It would be hard to find a category less suited to producing “role models” than the professional sportsperson. Plato thought so too. “Who is to lead us?” is Plato’s central preoccupation in The Republic, and the decathletes and wrestlers of Ancient Greece are never seriously considered.
Plato’s ideal leader was the Philosopher-King, who isn’t ready to lead until age 50, having spent the years to age 18 in basic training (physical and intellectual), followed by two years of military training, then 10 years of mathematics. At age 30, a 15 year apprenticeship follows, at which time the Philosopher-King will be ready to lead the Republic. In contrast, spending all your waking hours perfecting the skill of hitting a ball over a net seems a poor preparation. So why do we expect our sportspeople to be role models?
I started thinking about this on reading Anthony Tan’s consistently excellent column Tan Lines about Tony Martin’s stage four win in the Tour de France, which has been widely described as a “fairy tale” and “emotional”. Tan says it can be awkward for the writer and the subject when sports journalists try to invest the sportsperson with attributes that aren’t there, in order to feed the public’s need for a narrative. Martin has had his ups and downs as a cyclist (not uncommon in professional cycling) and is known for his focus and discipline (also common), but “Professional Cyclist Wins TDF Stage After Trying Really Hard for a Long time,” isn’t the story people want to read.
Lance Armstrong built an empire on our need to believe in fairy tales. He famously stood on the winner’s podium on the Champs Elysee and said he felt sorry for anyone who doesn’t believe in miracles. When Floyd Landis went on 60 Minutes to comprehensively dismantle his former team leader’s myth, he said “Look. At some point, people have to tell their kids that Santa Claus isn’t real. I hate to be the guy to do it, but it’s just not real.”
Nick Kyrgios is an exciting player to watch. He is young and has years to improve and mature. His on-court antics can be annoying, but whatever. No more so than the young John McEnroe, now an elder-statesmen of the game. It’s ridiculous to expect humility, maturity and calm from a 20-year-old whose every move is being scrutinised, often in slow motion close up, by a televised audience of millions, when his every waking hour has been spent training for this moment. And there’s an extra expectation on non-white athletes that they be non-threatening and self-deprecating. Role model squared.
I think all of this was packed into Dawn Fraser’s short rant. The “go back to where your parents came from” is somewhat ingenious if disingenuous. Forty-eight percent of Australians are immigrants or have a foreign born parent, the third highest in the OECD, which opens up whole new vistas of invective for the home-grown racist. And Dawn Fraser is a former athlete. Her own youthful antics got her banned from international swimming for 10 years. But we forget we were all young once – youth is a foreign country.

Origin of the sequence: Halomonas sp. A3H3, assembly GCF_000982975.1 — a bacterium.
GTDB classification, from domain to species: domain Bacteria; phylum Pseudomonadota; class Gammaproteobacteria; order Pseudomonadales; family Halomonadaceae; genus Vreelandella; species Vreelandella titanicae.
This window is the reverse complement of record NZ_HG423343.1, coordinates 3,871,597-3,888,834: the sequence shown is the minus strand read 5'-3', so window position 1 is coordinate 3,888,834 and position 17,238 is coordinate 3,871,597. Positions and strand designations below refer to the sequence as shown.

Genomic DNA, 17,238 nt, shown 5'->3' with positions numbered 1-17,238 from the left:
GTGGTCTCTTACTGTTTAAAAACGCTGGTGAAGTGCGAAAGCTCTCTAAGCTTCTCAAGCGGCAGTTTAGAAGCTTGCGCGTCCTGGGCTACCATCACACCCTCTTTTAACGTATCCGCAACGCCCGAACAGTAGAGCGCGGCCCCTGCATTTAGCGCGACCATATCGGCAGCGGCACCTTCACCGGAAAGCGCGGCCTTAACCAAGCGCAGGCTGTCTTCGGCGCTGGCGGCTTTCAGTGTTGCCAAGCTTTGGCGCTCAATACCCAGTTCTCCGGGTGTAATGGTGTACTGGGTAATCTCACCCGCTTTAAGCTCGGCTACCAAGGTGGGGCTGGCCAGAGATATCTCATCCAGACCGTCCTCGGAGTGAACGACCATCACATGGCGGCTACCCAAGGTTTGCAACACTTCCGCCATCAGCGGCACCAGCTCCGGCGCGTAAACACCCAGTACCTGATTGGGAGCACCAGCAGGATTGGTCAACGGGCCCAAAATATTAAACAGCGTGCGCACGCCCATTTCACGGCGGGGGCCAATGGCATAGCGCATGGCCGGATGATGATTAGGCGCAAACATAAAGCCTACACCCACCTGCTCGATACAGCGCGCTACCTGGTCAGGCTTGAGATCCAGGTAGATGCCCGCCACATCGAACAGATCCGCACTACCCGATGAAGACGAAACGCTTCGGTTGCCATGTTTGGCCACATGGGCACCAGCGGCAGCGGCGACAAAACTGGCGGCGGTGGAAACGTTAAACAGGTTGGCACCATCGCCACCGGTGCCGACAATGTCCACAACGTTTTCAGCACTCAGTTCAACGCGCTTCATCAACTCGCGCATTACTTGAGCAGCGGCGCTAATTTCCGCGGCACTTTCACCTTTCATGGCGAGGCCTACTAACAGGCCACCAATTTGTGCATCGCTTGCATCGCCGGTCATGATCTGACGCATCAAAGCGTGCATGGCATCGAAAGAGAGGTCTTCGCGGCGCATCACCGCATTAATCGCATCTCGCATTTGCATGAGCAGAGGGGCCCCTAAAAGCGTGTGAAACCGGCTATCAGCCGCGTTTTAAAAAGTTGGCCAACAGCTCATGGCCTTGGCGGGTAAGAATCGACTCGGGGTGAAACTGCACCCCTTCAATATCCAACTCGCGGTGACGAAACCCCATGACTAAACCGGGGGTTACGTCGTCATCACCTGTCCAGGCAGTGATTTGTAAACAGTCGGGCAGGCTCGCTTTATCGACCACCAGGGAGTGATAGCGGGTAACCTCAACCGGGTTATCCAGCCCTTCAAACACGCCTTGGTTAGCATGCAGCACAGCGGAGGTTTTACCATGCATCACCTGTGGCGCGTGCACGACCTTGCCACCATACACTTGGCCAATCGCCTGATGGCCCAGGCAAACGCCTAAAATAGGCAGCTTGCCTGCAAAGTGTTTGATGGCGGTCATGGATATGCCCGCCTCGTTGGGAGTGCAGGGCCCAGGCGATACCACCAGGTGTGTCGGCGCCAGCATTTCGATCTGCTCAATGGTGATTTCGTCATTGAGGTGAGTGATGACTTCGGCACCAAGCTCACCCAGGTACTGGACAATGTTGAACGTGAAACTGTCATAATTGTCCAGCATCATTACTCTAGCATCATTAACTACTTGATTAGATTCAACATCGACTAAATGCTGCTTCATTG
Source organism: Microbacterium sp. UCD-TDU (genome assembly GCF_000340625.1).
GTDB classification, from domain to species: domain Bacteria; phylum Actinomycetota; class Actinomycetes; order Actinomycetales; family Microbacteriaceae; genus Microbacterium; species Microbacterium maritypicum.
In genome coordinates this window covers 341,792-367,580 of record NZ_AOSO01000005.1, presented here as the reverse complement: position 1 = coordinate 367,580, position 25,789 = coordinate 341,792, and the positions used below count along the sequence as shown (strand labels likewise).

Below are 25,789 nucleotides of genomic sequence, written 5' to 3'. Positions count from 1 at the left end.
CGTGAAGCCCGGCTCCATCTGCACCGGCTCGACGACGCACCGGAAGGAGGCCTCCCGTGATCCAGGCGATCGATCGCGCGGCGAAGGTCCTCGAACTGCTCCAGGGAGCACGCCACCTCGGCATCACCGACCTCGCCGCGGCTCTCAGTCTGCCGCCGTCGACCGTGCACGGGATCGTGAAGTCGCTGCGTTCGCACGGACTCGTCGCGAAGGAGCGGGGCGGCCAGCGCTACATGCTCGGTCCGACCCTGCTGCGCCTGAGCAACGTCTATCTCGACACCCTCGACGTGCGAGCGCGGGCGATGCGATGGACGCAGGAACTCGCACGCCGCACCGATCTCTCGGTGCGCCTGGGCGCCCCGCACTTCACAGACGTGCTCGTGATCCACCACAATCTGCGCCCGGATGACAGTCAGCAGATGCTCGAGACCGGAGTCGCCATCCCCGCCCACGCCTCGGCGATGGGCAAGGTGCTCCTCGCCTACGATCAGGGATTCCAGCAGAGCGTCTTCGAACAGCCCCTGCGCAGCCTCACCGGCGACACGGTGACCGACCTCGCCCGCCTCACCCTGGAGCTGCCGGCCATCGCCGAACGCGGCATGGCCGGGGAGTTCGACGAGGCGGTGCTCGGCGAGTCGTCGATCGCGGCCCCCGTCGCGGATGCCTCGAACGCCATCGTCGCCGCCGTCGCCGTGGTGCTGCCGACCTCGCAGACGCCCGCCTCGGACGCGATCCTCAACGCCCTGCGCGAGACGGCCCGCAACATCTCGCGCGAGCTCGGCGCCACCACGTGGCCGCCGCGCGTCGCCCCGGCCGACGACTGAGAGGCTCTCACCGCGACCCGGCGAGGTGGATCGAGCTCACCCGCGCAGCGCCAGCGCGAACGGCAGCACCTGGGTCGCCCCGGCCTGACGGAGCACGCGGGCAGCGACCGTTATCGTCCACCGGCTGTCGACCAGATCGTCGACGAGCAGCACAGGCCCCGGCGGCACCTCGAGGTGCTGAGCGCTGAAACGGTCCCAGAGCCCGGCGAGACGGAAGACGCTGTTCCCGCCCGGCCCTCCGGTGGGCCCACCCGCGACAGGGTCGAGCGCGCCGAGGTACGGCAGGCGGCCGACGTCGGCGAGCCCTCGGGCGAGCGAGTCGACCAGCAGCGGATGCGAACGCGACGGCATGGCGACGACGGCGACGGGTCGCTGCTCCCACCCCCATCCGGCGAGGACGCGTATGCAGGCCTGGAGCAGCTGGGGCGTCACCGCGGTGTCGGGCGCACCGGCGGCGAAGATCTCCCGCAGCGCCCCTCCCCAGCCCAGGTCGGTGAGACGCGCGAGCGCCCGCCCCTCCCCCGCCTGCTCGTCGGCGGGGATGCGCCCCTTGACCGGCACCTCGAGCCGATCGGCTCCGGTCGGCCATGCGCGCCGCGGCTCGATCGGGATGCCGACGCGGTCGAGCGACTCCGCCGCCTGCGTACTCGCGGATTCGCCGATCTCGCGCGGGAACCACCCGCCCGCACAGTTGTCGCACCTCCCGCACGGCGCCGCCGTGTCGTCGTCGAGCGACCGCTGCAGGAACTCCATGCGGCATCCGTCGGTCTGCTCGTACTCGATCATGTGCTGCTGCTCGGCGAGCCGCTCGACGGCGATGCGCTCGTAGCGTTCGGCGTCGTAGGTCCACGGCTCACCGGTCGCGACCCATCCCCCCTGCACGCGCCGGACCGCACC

Generally speaking, professional road cyclists are a monkish lot who don’t easily conform to role model expectations. Armstrong was different – brash, intelligent, articulate and with a social conscience – a role model. It was all a lie. Fausto Coppi, Il Campionissimo, five-time winner of the Giro d’Italia and double Tour de France winner in the 1940s and early 50s, was also articulate, well dressed and urbane. He revolutionised the sport of cycling with modern ideas of training, recovery and nutrition (and doping, famously saying if a cyclist didn’t take amphetamines to improve performance, he wasn’t serious). Witty and debonair, with a Milanese cool, he was as often in the social pages as the sports pages.
Gino Bartali was Coppi’s greatest rival, also two-time winner of the Tour de France (he still holds the record for the longest gap between TDF wins – 10 years) and three-time winner of the Giro. From a modest, rural background, simply spoken and deeply religious, he was nicknamed “Gino the Pious,” not always without sarcasm. Bartali came to racing by apprenticing in a bike shop at the age of 13.
While Coppi is still revered today, Bartali is little talked about. He was, however, briefly in the news in 2013, when he was awarded the “Righteous Among Nations” medal by world holocaust research centre Yad Vashem for his efforts to save Jews during WWII. It emerged in 2010 that Bartali had hidden a Jewish family in his cellar during the war. He had worked for the Italian Resistance, transmitting messages and documents rolled up in his bike frame on long “training rides”. In this manner, he also assisted Italian Jews with false documentation, working with a Jewish group responsible for smuggling an estimated 800 Jews to safety. The Italian secret service and their German allies in Italy considered him untouchable because of his status as a sportsman.
All of this emerged a full 10 years after Bartali’s death in 2000. He was an unassuming man, and difficult to interview. Unlike Coppi, he talked little about his accomplishments and anyone expecting a unifying narrative from him would have come away disappointed. When Bartali was eventually brought before the secret service, he said simply, “I do what I feel in my heart.”
After the war, he resumed training without falsified identity documents hidden in his top tube. He went on to win the Tour de France a second time at the age of 35. He wrote no memoir, told no one about his heroism. No one emulated Bartali – he wasn’t a role model.
To read more about Gino Bartali’s wartime activities: Road To Valor by Aili and Andres McConnon.
Thank you for a factual and dispassionate commentary on an issue which has been presented so emotively in the media.